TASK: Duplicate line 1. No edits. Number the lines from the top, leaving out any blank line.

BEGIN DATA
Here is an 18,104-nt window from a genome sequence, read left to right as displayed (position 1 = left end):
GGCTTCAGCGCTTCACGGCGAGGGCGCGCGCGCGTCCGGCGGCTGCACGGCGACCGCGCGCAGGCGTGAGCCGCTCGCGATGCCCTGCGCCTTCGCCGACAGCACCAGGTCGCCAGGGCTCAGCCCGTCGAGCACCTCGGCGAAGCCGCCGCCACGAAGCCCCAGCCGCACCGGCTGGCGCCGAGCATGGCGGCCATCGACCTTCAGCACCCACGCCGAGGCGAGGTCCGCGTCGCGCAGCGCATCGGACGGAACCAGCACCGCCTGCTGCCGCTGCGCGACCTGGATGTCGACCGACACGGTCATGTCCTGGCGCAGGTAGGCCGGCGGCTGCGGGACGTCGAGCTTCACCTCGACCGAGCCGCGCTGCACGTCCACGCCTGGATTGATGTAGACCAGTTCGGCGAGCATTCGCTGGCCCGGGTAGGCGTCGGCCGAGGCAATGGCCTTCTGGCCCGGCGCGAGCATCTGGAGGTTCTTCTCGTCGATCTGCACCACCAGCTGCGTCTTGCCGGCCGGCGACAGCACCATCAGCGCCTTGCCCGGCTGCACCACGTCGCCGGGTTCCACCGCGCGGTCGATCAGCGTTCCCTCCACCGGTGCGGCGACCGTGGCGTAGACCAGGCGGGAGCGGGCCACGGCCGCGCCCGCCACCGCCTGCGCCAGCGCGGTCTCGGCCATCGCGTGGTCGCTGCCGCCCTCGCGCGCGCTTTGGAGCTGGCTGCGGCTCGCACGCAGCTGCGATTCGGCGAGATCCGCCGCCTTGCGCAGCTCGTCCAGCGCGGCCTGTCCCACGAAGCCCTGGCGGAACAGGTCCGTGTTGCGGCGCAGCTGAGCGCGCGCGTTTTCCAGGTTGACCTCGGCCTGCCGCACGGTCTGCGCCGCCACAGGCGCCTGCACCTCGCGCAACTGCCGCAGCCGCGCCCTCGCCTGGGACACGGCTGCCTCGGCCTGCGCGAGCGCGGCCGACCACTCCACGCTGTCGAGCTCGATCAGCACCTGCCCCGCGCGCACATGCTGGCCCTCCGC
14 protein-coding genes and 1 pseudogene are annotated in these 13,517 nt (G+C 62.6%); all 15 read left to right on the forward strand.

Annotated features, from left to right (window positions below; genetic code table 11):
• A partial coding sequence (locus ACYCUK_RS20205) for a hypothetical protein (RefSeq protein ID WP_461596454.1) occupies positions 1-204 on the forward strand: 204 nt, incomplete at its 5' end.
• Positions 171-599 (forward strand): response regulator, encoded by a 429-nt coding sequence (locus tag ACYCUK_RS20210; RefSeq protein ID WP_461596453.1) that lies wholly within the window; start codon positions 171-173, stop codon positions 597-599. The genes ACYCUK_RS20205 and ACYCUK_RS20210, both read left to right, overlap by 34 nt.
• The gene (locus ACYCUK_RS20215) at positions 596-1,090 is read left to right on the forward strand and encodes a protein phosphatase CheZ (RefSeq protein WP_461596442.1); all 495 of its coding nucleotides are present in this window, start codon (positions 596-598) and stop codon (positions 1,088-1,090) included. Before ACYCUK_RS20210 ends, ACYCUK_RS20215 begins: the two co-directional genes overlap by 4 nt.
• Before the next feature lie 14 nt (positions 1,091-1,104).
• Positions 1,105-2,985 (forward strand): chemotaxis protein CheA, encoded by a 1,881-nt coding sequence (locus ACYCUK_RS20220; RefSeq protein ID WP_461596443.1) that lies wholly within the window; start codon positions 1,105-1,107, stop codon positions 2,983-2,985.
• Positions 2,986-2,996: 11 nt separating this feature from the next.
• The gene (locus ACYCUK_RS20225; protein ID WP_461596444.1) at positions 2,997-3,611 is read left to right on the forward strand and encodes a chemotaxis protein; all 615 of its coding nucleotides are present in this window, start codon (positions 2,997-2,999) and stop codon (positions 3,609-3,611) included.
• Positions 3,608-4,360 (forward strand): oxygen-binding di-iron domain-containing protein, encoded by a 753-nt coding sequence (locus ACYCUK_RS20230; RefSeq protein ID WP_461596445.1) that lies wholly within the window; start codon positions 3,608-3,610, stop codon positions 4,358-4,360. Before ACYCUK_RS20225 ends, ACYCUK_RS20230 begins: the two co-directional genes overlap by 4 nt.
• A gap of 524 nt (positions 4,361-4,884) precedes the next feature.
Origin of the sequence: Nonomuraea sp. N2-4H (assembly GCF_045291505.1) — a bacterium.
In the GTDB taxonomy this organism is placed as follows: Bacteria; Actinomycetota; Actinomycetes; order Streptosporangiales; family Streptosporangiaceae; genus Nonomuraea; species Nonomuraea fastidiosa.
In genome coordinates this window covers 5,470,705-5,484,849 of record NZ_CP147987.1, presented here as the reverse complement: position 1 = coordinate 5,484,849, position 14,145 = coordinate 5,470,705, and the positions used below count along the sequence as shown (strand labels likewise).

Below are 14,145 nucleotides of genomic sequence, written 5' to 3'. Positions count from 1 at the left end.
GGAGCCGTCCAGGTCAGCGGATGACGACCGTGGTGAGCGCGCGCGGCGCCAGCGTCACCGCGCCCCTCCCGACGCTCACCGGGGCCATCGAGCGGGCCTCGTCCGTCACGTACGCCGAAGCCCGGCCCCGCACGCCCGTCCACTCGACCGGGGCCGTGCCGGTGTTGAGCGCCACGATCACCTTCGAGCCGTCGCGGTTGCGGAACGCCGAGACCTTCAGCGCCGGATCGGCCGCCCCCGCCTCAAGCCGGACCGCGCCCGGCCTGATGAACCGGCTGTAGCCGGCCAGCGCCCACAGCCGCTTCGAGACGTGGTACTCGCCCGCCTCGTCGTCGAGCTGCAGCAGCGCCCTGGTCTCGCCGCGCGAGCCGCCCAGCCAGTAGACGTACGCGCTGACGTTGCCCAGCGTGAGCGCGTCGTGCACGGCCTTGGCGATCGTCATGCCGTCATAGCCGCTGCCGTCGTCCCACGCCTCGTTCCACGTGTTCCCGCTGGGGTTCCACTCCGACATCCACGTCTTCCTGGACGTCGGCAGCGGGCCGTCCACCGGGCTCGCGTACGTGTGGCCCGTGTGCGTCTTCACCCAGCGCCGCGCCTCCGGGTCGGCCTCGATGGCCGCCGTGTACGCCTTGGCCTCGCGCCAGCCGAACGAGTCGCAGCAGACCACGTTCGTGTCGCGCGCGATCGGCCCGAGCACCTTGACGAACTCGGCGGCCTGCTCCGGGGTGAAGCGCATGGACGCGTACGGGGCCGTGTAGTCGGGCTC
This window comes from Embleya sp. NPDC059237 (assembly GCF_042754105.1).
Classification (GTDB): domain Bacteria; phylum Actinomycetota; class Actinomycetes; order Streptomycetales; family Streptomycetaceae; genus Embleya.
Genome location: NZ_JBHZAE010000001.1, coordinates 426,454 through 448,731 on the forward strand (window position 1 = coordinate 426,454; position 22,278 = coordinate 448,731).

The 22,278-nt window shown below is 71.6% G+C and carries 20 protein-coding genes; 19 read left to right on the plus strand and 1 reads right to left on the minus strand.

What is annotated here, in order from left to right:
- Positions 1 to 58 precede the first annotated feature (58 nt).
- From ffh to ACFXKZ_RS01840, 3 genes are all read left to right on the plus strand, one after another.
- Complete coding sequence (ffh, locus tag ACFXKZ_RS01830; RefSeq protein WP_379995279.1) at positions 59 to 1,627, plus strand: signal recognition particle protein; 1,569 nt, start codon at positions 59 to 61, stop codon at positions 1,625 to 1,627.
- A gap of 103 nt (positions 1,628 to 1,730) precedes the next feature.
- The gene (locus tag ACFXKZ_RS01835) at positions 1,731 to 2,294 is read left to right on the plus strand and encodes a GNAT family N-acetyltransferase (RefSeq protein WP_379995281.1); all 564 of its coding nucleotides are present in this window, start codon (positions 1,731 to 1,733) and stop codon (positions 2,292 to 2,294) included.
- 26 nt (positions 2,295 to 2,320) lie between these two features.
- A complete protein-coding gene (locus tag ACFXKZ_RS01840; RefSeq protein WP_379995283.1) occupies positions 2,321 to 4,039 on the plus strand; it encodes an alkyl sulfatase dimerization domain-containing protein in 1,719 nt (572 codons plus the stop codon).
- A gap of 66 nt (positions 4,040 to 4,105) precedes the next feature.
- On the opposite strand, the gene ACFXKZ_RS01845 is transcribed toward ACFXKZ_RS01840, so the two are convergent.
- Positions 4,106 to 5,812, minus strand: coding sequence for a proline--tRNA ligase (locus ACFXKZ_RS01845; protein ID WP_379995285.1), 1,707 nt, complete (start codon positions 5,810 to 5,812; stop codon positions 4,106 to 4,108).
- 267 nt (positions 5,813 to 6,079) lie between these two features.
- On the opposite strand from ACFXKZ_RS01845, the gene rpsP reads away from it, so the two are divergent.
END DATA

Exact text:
Here is an 18,104-nt window from a genome sequence, read left to right as displayed (position 1 = left end):